Independent media needs you. Join the Tyee.

The Hook: Political news, freshly caught

Clock ticking for private investment in Quebec asbestos mine

Quebec's controversial promise to make an investment in re-opening the province's Jeffrey asbestos mine may be rescinded if private investors don't step up to the plate by mid-August, the Montreal Gazette reported on July 7.

Industry Minister Clement Gignac told the Gazette that the $58 million dollar loan guarantee promised by the province to help re-open the controversial mine -- which would increase Canada's production of chrysotile asbestos, a carcinogen that critics say cannot be used safely, especially in Third World countries that buy almost all of Canada's asbestos exports -- was only good until mid-August.

By that time, the promoters will need to have found $25 million in private investment to supplement the provincial support, or the deal may be cancelled.

The loan guarantee was originally scheduled to expire at the end of June, but the Quebec minister told the Gazette a decision had been made to extend the conditional guarantee until mid-August.

"It's been months and months," that the government has been waiting on the promoter to get private financing together, Gignac said. "We put strict conditions on providing this loan guarantee and those conditions are still in place, but at some point the promoter has to deliver."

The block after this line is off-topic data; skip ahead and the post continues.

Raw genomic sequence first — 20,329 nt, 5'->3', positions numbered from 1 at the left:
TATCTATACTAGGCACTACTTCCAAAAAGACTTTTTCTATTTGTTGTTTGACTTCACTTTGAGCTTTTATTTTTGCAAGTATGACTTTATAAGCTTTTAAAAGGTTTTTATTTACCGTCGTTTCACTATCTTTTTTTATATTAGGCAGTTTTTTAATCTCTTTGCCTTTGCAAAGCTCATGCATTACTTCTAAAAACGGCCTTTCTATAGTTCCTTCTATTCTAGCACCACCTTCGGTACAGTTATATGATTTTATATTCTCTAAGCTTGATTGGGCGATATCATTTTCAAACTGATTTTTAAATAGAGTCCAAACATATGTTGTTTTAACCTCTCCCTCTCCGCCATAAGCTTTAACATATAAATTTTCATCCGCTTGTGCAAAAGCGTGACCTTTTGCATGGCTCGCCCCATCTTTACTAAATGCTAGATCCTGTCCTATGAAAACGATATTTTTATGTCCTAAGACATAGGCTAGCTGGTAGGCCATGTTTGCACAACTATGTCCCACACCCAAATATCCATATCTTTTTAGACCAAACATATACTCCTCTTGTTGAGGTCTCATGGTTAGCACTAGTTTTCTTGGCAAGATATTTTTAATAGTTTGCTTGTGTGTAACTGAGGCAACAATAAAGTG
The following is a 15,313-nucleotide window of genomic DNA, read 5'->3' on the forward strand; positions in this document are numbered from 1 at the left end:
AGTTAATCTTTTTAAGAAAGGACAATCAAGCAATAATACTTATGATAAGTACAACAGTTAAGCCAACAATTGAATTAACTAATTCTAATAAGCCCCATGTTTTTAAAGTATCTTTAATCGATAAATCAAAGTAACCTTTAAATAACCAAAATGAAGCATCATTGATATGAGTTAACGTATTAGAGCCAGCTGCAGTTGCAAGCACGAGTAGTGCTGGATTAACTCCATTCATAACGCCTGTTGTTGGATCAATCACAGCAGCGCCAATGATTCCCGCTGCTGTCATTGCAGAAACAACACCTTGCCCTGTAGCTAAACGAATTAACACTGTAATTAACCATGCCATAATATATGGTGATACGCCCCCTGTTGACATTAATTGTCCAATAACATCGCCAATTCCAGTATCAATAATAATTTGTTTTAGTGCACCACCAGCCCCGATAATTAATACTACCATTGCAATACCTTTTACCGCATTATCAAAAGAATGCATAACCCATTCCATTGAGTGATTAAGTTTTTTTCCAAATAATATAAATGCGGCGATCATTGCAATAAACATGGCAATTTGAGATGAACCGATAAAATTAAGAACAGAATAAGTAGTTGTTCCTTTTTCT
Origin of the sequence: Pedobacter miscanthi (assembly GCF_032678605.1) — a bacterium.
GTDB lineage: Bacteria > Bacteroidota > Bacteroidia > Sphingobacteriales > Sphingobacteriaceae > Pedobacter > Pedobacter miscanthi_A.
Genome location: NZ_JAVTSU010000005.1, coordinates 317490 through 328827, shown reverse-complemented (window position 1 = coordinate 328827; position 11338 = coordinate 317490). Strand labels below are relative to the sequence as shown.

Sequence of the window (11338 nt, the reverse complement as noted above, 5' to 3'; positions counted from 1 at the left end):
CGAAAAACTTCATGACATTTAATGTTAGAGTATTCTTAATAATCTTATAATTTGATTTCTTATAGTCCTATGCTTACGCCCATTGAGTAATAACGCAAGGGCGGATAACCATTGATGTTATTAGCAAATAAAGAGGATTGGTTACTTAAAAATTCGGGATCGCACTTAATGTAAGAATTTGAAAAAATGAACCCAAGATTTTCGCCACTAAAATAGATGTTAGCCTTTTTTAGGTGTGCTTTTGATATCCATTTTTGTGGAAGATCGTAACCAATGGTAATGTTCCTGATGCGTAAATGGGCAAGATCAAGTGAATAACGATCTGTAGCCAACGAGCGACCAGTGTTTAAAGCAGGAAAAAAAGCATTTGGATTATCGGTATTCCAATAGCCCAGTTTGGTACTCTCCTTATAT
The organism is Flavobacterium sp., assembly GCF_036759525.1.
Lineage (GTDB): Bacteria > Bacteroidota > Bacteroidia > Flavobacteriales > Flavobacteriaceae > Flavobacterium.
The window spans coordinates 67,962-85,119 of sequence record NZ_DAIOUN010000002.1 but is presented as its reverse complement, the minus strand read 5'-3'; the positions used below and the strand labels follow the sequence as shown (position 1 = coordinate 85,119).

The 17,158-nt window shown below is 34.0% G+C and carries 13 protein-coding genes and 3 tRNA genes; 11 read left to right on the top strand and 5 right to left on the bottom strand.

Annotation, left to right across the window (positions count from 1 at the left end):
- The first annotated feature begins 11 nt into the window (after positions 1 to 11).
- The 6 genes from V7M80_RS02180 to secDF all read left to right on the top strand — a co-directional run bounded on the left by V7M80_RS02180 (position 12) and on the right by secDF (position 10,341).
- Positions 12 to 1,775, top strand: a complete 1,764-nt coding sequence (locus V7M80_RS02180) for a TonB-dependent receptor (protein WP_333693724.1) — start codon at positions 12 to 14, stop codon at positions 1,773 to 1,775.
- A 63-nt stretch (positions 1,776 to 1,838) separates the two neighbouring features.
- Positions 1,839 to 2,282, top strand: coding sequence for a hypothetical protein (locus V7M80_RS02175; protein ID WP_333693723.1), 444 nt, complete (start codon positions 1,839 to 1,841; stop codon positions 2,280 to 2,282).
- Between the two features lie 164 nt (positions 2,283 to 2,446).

Canada's continued production and exports of chrysotile asbestos was in the news recently (including this Tyee coverage), as critics around the world condemned the Canadian delegation for its role in preventing the UN body from listing the Canadian export as a toxic substance, requiring that customers be warned of the dangers of cancer associated with asbestos use. More than a thousand of North America's top epidemiologists added to the criticism, voting at a convention in Montreal to express "extreme disapproval" of Canada's position.

Bernard Coulombe, the Quebec mining engineer who speaks for the business group that hopes to open the Jeffrey Mine with Quebec provincial loan guarantees, told the Hill Times on July 11 that the mine, if re-opened, would employ up to 500 miners.

Coulombe is also associated with the Chrysotile Institute, an asbestos industry lobby group that was, until this year, being financed by both the Quebec and the federal government. The most recent federal budget saw support for the Chrysotile Institute cancelled for the next fiscal year, after several years of support that saw a quarter of a million dollars flowing from federal coffers to support chrysotile exports.

Tom Sandborn covers labour and health beats for the Tyee. He welcomes your feedback and story tips here.

Find more in:

What have we missed? What do you think? We want to know. Comment below. Keep in mind:


  • Verify facts, debunk rumours
  • Add context and background
  • Spot typos and logical fallacies
  • Highlight reporting blind spots
  • Ignore trolls
  • Treat all with respect and curiosity
  • Connect with each other

Do not:

  • Use sexist, classist, racist or homophobic language
  • Libel or defame
  • Bully or troll
  • Troll patrol. Instead, flag suspect activity.
comments powered by Disqus